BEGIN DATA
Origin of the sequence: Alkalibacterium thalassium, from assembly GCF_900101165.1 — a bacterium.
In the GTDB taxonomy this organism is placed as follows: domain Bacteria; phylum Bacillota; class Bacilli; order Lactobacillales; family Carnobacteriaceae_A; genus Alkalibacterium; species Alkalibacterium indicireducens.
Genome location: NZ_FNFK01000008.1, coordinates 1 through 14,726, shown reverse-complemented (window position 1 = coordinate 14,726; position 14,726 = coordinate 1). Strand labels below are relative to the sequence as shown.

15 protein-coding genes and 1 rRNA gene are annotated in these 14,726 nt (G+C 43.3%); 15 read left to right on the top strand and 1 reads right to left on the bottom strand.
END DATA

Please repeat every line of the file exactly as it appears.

Origin of the sequence: Alkalibacterium thalassium, from assembly GCF_900101165.1 — a bacterium.
In the GTDB taxonomy this organism is placed as follows: domain Bacteria; phylum Bacillota; class Bacilli; order Lactobacillales; family Carnobacteriaceae_A; genus Alkalibacterium; species Alkalibacterium indicireducens.
Genome location: NZ_FNFK01000008.1, coordinates 1 through 14,726, shown reverse-complemented (window position 1 = coordinate 14,726; position 14,726 = coordinate 1). Strand labels below are relative to the sequence as shown.

15 protein-coding genes and 1 rRNA gene are annotated in these 14,726 nt (G+C 43.3%); 15 read left to right on the top strand and 1 reads right to left on the bottom strand.